Cute. It’s also worth noting that it’s potentially just as important to understand what the Fed *doesn’t* do. More specifically…repeat it with me, people, THE FED DOES NOT PRINT MONEY. Trust me, this is true…unless of course Ben Bernanke has an underground counterfeiting operation that I don’t know about. In case you were wondering, the Treasury department prints money, either via the United States Mint (for coins) or the United States Bureau of Engraving and Printing (for paper money).
But, but…we hear all the time that the Fed controls the money supply. How is this possible if it doesn’t have the printing presses? Well, as stated briefly in the video, the Fed engages in what is called open market operations. This basically entails the buying and selling of government bonds.
You can picture the Fed as sitting on a pile of some combination of cash and bonds. If it were to sell some of the bonds, it would take in money and give out bonds. This would lead to less money in circulation, since it’s now in the Fed’s pile. Conversely, the Fed could buy bonds from people, in which case it would give out money and take in bonds. This leads to more money in circulation. Therefore, the Fed can increase or decrease the amount of money in the hands of the public by buying and selling government bonds. (Technically, it could buy and sell any number of non-perishable products, since the only logistical requirement is that the item can be easily kept on the pile. It just decided that bonds were the way to go.)
The Fed conducts open market operations because what it really wants is to control interest rates. (As you saw in the video, the Fed controls the discount rate directly, but direct control is not really an option for interest rates overall.) When the supply of money goes up, interest rates go down and vice versa. That seems random…so why does it work? The fact of the matter is that, like any other market, demand and supply are pushed to equalize. We just saw how the Fed controls the supply of money, but how do you get people to demand more or less money?
Note that money is just that- currency. (And checking account deposits, technically.) In other words, money is not synonymous with wealth. There are many ways to store wealth, and money is just one of them. The upside of money is that it can always be exchanged for goods and services- in contrast, I’d like to see someone walk into Bloomingdale’s with some gold bars and try to buy stuff with them. Given that people have a number of different ways to store their wealth- cash, gold bars, houses (though nowadays that seems a little funny), vintage beanie babies, whatever- they face a tradeoff between cash and non cash assets. If you hold cash, you can buy stuff with it directly, so cash is a very liquid asset. The downside of cash is that it doesn’t pay any interest, whereas other stores of wealth generally provide some (expected) positive rate of return. This rate of return moves with interest rates. If interest rates are high, there is a big opportunity cost to holding cash (or alternatively to spend rather than save), since I would be foregoing a big return if I were to stuff cash under my mattress as opposed to buy a treasury note or something. On the other hand, if interest rates were low, it might not be worth my while to fish the cash out from under the mattress and go to the bank. (Or you might start eyeing that big-screen TV, since it’s not like the money you used to buy it was going to grow in the bank anyway.) In this way, the demand for money is a function of the interest rate- higher interest rates go with less demand and vice versa, so the demand for money is downward-sloping like the demand curves for virtually all other goods and services.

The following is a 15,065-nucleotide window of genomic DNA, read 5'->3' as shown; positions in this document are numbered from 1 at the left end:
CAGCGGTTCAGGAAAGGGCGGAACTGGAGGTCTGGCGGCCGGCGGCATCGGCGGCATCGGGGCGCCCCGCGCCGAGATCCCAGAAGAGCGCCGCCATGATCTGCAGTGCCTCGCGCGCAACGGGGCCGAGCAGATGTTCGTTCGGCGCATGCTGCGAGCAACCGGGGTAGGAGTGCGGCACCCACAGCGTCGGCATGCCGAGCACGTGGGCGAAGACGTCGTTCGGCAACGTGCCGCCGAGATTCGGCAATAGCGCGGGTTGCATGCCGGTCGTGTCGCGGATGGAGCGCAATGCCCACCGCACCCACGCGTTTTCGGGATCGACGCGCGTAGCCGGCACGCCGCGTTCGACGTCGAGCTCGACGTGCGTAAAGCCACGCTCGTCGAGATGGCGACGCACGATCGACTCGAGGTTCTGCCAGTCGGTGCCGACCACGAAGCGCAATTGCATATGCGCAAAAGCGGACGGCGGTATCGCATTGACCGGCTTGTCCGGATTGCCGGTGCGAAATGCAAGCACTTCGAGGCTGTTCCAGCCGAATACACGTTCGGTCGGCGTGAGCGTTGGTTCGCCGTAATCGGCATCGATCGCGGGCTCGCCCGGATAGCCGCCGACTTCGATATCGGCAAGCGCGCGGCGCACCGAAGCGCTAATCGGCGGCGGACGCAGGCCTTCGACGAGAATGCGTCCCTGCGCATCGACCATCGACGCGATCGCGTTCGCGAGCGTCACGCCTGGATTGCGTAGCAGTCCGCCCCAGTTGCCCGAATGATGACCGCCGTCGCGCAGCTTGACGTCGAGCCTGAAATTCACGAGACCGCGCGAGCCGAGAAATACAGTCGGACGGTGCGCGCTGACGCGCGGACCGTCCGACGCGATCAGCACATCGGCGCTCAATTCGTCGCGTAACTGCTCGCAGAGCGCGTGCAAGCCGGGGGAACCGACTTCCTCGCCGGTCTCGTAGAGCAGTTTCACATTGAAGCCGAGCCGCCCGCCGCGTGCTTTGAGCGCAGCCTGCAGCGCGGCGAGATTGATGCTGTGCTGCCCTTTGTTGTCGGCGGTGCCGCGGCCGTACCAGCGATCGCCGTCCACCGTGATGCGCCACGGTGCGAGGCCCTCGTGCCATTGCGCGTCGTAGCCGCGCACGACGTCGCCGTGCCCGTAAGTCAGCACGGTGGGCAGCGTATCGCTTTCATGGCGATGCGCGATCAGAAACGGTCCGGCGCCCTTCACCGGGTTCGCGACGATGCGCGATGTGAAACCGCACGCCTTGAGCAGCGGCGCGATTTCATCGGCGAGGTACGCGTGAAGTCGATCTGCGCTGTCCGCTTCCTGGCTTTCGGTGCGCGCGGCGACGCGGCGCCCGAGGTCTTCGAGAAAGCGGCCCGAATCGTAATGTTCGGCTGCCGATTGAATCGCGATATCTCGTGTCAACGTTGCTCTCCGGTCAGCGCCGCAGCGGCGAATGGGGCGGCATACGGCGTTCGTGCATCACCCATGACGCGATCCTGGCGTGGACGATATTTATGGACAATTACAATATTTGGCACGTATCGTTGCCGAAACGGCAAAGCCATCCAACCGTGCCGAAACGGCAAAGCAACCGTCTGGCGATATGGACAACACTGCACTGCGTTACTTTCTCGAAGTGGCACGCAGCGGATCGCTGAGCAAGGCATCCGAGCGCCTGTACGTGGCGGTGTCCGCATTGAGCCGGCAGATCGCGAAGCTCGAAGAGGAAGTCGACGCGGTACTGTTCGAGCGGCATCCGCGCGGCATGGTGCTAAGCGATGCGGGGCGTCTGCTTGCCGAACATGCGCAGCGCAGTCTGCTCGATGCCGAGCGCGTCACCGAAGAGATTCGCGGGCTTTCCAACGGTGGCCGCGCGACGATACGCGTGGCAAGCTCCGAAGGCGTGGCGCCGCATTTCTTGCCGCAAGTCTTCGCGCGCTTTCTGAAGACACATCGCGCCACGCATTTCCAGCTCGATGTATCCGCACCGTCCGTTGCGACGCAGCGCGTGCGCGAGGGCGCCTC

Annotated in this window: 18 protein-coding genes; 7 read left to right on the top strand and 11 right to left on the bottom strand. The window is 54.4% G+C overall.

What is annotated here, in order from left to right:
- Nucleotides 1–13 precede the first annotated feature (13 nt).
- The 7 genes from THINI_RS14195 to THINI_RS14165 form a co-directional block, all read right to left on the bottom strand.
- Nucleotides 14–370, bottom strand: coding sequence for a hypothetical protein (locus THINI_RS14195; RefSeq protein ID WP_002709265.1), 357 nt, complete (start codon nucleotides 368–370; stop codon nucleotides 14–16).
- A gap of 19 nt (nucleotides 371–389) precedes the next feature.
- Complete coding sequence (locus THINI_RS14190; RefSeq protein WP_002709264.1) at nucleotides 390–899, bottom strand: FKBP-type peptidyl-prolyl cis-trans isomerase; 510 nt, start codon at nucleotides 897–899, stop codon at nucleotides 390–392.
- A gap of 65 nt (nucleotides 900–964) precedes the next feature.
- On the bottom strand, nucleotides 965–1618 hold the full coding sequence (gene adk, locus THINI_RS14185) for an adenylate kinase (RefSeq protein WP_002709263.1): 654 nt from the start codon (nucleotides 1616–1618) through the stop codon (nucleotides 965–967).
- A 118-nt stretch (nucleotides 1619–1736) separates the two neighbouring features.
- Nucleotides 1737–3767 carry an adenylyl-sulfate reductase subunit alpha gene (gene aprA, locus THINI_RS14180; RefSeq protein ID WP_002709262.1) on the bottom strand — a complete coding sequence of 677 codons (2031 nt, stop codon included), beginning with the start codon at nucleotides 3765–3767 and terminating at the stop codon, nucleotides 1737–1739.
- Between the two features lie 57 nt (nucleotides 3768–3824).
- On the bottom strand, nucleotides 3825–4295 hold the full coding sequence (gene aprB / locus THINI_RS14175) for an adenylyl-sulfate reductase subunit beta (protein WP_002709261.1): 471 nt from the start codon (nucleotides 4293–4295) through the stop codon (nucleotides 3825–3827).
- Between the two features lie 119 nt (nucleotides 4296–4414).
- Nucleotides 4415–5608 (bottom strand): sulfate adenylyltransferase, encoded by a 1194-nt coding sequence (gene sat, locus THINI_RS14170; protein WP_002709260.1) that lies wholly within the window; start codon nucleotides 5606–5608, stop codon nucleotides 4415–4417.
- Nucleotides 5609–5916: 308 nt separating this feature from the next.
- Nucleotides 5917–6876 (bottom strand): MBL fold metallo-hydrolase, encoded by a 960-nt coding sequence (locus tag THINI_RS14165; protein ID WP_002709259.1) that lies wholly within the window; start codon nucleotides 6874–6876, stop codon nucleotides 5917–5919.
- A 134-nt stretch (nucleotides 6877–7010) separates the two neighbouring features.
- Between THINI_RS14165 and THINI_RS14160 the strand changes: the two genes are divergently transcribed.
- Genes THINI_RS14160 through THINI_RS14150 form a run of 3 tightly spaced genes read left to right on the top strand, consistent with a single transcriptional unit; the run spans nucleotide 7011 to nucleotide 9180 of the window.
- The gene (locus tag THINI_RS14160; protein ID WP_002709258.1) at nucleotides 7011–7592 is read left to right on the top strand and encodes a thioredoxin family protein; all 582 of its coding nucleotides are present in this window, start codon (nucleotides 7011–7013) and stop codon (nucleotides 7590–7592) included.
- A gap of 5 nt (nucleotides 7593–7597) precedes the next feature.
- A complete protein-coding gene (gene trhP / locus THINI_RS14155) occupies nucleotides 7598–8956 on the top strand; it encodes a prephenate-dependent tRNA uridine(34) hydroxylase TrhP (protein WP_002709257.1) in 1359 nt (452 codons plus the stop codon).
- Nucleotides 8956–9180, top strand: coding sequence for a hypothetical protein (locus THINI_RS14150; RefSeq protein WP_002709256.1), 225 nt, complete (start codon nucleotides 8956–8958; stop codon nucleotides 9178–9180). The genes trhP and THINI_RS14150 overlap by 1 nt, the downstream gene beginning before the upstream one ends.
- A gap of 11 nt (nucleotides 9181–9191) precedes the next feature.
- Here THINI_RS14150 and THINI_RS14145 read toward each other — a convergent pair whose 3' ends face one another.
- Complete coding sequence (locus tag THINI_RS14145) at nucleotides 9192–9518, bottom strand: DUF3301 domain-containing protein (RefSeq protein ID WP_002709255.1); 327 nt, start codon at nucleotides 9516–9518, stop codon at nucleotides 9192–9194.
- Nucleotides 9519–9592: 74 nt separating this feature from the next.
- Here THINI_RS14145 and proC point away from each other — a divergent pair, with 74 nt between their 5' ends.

I feel like I’m a donkey chasing a carrot on a stick with this argument, since now you’re just wondering why the Fed even cares about interest rates. The theory (note the use of that word) is that lower interest rates stimulate the economy by making it cheaper to borrow money in order to invest in business and also because it lowers the opportunity cost of consuming as opposed to saving. In other words, lower interest rates make people want to buy and produce stuff, at least in the short term. In the long run, increases in the money supply generally result in correspondingly higher prices for stuff rather than more stuff. So when the Fed tries to smooth out business cycles by stimulating the economy when it’s down and reining it in when it’s booming, it has to consider the long-run implications on prices and such.
Now that you understand what the Fed does, you are in a better position to evaluate what those “abolish the Fed” people are all about. From what I can tell, their argument is that monetary policy is harmful because it creates bubbles and results in inflation. (That and the fact that the Constitution doesn’t explicitly allow for the Fed in the first place.) I suppose I’ll have to follow up at some point with a lesson on whether inflation is an inherently bad thing. (Preview: not necessarily bad in theory, bad in practice.)
Ugh. Isn’t macroeconomics fun? But seriously, if you take one thing from this, let it be the fact that the Fed doesn’t control the money supply via a printing press. Please.